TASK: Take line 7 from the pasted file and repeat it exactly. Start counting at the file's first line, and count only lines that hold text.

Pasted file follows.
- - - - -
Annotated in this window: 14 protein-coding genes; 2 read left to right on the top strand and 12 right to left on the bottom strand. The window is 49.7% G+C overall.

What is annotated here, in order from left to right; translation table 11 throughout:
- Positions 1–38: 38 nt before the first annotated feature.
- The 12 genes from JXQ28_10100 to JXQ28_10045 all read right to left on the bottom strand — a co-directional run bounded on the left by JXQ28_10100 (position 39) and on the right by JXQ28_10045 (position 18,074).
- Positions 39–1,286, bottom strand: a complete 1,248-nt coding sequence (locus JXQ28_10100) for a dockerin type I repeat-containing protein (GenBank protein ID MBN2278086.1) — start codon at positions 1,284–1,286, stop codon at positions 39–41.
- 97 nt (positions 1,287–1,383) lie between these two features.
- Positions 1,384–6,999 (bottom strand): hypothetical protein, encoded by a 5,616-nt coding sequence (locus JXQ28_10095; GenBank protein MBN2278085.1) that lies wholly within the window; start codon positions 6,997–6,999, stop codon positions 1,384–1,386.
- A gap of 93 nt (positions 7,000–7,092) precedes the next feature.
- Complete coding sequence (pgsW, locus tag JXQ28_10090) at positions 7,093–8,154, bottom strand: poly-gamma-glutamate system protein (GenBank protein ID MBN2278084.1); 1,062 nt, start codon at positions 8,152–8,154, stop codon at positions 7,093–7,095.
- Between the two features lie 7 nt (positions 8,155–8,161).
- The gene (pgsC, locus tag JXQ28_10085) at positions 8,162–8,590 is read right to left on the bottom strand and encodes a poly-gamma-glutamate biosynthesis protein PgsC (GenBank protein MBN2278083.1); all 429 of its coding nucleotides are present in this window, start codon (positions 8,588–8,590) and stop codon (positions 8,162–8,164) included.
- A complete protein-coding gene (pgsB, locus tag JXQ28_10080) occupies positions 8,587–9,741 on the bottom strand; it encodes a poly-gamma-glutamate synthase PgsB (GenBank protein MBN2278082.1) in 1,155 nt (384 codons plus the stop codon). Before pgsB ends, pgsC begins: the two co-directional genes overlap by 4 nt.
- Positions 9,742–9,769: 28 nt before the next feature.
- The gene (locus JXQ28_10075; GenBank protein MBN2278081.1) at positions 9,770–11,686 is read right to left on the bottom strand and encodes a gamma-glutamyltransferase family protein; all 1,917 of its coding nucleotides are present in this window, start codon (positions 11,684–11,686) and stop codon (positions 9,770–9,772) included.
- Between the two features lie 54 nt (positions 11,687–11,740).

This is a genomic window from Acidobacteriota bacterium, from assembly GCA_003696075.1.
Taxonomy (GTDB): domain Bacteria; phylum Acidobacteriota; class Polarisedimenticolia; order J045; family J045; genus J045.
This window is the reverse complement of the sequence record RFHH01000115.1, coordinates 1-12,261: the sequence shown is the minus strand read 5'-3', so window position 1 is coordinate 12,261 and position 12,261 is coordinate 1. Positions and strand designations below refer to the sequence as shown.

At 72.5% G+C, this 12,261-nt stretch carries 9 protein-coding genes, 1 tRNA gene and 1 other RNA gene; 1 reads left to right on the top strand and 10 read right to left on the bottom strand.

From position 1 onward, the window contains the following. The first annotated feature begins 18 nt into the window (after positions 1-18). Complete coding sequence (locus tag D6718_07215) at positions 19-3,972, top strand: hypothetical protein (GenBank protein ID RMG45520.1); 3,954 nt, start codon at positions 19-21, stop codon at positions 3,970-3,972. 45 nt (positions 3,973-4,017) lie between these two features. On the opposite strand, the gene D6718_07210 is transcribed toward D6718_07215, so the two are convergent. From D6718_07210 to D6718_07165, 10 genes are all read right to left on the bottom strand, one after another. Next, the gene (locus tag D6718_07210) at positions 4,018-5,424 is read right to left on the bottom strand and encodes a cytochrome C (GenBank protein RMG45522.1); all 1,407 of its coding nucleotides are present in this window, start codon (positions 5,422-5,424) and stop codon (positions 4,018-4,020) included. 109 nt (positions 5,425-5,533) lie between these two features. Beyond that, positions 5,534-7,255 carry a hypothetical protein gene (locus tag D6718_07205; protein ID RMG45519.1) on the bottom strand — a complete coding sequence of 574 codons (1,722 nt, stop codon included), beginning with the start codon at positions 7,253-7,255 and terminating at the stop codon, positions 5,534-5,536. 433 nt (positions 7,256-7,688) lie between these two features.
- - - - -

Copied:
- Positions 1,384–6,999 (bottom strand): hypothetical protein, encoded by a 5,616-nt coding sequence (locus JXQ28_10095; GenBank protein MBN2278085.1) that lies wholly within the window; start codon positions 6,997–6,999, stop codon positions 1,384–1,386.